EQT has closed Mid Market Asia III, a fund that will make control and “co-control” investments in Greater China and South-East Asia, on $800 million with help of a stapled secondaries transaction.
Sister publication Secondaries Investor reported last summer that Partners Group had acquired stakes in two of EQT’s existing flagship funds and increased its commitment to the Asia fund.
Stockholm-headquartered EQT was one of a wave of established managers to instigate secondaries processes on their existing funds last year. Managing partner Thomas von Koch told Private Equity International that the experience of the stapled deal, which the firm ran without an external advisor, was a positive one and something it would consider repeating.
“It is a very neat way to provide a service to investors but also evidently to push forward fundraising efforts,” he said, qualifying these transactions are “a little bit opportunistic” depending on the balance of supply and demand of capital in the secondaries market.
Von Koch described EQT’s investment activity in Asia as a “well-kept secret”, noting that the firm – which is more readily associated with northern Europe and, recently, North America – has put $1.2 billion to work in Asia, predominantly in Greater China, since it started investing there in 2006. The firm inherited a portfolio of Asian assets from Investor AB, the group that is a founding shareholder of EQT, and raised $535 million for EQT Greater China II in 2006 in the same year, according to PEI data.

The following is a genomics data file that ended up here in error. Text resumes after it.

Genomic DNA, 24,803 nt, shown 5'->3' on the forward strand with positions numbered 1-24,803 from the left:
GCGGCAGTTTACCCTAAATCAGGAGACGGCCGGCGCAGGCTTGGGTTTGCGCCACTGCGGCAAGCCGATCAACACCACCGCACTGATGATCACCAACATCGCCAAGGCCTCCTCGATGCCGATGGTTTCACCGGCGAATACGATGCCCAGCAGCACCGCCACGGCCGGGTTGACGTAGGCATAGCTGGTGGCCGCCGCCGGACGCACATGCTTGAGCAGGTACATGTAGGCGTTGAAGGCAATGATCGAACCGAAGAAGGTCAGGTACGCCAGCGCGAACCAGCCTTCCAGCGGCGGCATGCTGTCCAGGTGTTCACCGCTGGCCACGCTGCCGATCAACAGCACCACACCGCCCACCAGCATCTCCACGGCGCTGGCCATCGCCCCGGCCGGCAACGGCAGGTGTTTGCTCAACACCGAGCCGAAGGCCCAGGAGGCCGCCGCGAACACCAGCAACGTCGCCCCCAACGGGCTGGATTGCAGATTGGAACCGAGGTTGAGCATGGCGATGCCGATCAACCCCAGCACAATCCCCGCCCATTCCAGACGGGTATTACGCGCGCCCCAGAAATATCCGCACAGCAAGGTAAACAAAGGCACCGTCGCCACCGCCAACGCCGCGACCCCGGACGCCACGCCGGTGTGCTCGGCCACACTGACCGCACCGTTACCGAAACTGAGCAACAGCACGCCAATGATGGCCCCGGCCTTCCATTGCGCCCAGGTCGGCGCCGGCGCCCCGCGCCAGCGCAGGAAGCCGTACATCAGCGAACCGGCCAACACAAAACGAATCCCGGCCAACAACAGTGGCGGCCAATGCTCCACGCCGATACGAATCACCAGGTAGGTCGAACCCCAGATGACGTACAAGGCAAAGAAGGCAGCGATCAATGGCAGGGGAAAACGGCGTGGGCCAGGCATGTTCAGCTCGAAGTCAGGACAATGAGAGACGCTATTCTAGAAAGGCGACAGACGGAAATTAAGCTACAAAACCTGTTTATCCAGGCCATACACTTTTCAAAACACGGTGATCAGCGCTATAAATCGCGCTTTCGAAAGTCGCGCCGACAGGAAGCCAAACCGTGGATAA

For the subsequent fund generation, EQT’s Asian investment activity was bundled with its European mid-market strategy into the €1 billion 2013 EQT Mid Market fund. The two strategies have now been uncoupled, with a €1.9 billion Europe-specific mid market fund raised in 2016.
Von Koch, who declined to comment on the performance of firm’s Asian investments, citing regulatory constraints, noted that the latest Asia fund is “top decile” and that looking across the EQT fund family, the firm’s funds in the region have been better performers than their European vehicles.